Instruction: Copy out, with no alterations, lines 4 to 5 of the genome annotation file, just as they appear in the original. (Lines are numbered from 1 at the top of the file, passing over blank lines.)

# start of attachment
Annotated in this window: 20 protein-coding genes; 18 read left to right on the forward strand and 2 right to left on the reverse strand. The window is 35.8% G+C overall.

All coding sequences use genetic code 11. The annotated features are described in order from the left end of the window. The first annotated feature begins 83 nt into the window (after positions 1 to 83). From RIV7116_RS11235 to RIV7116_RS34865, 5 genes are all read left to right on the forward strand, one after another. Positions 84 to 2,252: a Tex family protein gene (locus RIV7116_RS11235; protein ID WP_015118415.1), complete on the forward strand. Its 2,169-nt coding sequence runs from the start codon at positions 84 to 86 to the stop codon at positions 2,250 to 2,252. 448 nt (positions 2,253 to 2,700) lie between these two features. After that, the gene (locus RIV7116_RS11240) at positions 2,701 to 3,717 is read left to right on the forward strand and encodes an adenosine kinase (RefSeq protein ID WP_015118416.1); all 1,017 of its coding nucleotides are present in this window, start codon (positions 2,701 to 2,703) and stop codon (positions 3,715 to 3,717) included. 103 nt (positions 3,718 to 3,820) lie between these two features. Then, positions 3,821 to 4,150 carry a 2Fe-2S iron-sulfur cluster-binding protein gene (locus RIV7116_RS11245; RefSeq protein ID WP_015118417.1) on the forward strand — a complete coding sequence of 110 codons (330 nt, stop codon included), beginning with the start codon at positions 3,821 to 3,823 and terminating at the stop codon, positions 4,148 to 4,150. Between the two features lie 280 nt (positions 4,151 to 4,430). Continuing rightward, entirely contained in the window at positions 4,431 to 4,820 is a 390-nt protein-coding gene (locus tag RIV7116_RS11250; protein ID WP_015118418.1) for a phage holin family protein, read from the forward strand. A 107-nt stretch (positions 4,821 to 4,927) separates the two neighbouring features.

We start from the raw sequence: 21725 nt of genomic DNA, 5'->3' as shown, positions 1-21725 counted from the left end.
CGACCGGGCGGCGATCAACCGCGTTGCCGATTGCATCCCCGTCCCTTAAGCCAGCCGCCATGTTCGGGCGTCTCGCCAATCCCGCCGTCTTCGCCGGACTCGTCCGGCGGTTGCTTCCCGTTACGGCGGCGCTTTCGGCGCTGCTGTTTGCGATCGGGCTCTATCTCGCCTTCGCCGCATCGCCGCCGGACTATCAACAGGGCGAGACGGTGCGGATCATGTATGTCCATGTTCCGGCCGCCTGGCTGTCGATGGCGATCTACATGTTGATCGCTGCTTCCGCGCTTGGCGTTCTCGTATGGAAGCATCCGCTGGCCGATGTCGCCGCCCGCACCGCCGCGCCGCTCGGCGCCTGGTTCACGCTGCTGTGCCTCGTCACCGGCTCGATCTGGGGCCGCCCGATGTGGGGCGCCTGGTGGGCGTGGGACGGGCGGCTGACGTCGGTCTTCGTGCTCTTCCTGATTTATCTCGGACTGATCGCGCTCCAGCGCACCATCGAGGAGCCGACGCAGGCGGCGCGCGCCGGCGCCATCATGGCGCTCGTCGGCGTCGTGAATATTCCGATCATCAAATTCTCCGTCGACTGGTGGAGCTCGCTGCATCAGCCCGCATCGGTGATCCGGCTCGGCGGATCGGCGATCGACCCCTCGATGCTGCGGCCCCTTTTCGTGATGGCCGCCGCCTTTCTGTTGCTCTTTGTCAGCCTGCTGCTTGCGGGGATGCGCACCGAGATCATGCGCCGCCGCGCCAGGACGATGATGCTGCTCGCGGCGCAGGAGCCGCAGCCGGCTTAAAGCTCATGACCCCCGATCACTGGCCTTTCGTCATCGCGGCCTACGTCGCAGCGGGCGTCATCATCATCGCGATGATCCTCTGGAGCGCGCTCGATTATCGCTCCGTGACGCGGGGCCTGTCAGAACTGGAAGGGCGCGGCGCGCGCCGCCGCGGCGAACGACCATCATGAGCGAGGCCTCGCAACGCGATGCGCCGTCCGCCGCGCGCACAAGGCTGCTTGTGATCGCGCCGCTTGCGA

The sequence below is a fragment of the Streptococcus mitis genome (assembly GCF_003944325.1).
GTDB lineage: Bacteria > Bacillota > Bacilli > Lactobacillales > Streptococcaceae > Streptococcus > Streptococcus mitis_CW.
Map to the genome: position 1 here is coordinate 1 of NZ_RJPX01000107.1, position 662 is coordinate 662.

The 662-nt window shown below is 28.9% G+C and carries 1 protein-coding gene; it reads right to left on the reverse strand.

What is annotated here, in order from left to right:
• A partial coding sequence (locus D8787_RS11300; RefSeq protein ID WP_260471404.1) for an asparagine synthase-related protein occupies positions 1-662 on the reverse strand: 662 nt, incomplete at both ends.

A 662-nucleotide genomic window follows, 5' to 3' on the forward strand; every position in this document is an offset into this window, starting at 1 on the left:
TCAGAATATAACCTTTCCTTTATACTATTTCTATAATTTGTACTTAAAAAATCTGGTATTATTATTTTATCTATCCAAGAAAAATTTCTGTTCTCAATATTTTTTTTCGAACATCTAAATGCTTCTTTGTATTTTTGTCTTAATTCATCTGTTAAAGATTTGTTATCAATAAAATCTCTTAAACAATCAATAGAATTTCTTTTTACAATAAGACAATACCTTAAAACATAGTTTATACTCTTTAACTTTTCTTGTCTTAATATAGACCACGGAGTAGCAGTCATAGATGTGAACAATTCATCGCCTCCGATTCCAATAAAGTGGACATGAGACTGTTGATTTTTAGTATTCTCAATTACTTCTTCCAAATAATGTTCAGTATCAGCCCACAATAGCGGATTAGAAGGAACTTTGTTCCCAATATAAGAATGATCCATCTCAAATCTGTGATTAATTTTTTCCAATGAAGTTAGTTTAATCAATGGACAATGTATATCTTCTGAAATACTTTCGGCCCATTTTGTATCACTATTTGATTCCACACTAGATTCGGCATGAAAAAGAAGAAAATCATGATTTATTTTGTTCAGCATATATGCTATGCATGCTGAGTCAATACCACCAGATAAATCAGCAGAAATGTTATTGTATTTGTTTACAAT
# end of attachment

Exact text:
CGACCGGGCGGCGATCAACCGCGTTGCCGATTGCATCCCCGTCCCTTAAGCCAGCCGCCATGTTCGGGCGTCTCGCCAATCCCGCCGTCTTCGCCGGACTCGTCCGGCGGTTGCTTCCCGTTACGGCGGCGCTTTCGGCGCTGCTGTTTGCGATCGGGCTCTATCTCGCCTTCGCCGCATCGCCGCCGGACTATCAACAGGGCGAGACGGTGCGGATCATGTATGTCCATGTTCCGGCCGCCTGGCTGTCGATGGCGATCTACATGTTGATCGCTGCTTCCGCGCTTGGCGTTCTCGTATGGAAGCATCCGCTGGCCGATGTCGCCGCCCGCACCGCCGCGCCGCTCGGCGCCTGGTTCACGCTGCTGTGCCTCGTCACCGGCTCGATCTGGGGCCGCCCGATGTGGGGCGCCTGGTGGGCGTGGGACGGGCGGCTGACGTCGGTCTTCGTGCTCTTCCTGATTTATCTCGGACTGATCGCGCTCCAGCGCACCATCGAGGAGCCGACGCAGGCGGCGCGCGCCGGCGCCATCATGGCGCTCGTCGGCGTCGTGAATATTCCGATCATCAAATTCTCCGTCGACTGGTGGAGCTCGCTGCATCAGCCCGCATCGGTGATCCGGCTCGGCGGATCGGCGATCGACCCCTCGATGCTGCGGCCCCTTTTCGTGATGGCCGCCGCCTTTCTGTTGCTCTTTGTCAGCCTGCTGCTTGCGGGGATGCGCACCGAGATCATGCGCCGCCGCGCCAGGACGATGATGCTGCTCGCGGCGCAGGAGCCGCAGCCGGCTTAAAGCTCATGACCCCCGATCACTGGCCTTTCGTCATCGCGGCCTACGTCGCAGCGGGCGTCATCATCATCGCGATGATCCTCTGGAGCGCGCTCGATTATCGCTCCGTGACGCGGGGCCTGTCAGAACTGGAAGGGCGCGGCGCGCGCCGCCGCGGCGAACGACCATCATGAGCGAGGCCTCGCAACGCGATGCGCCGTCCGCCGCGCGCACAAGGCTGCTTGTGATCGCGCCGCTTGCGA

The sequence below is a fragment of the Streptococcus mitis genome (assembly GCF_003944325.1).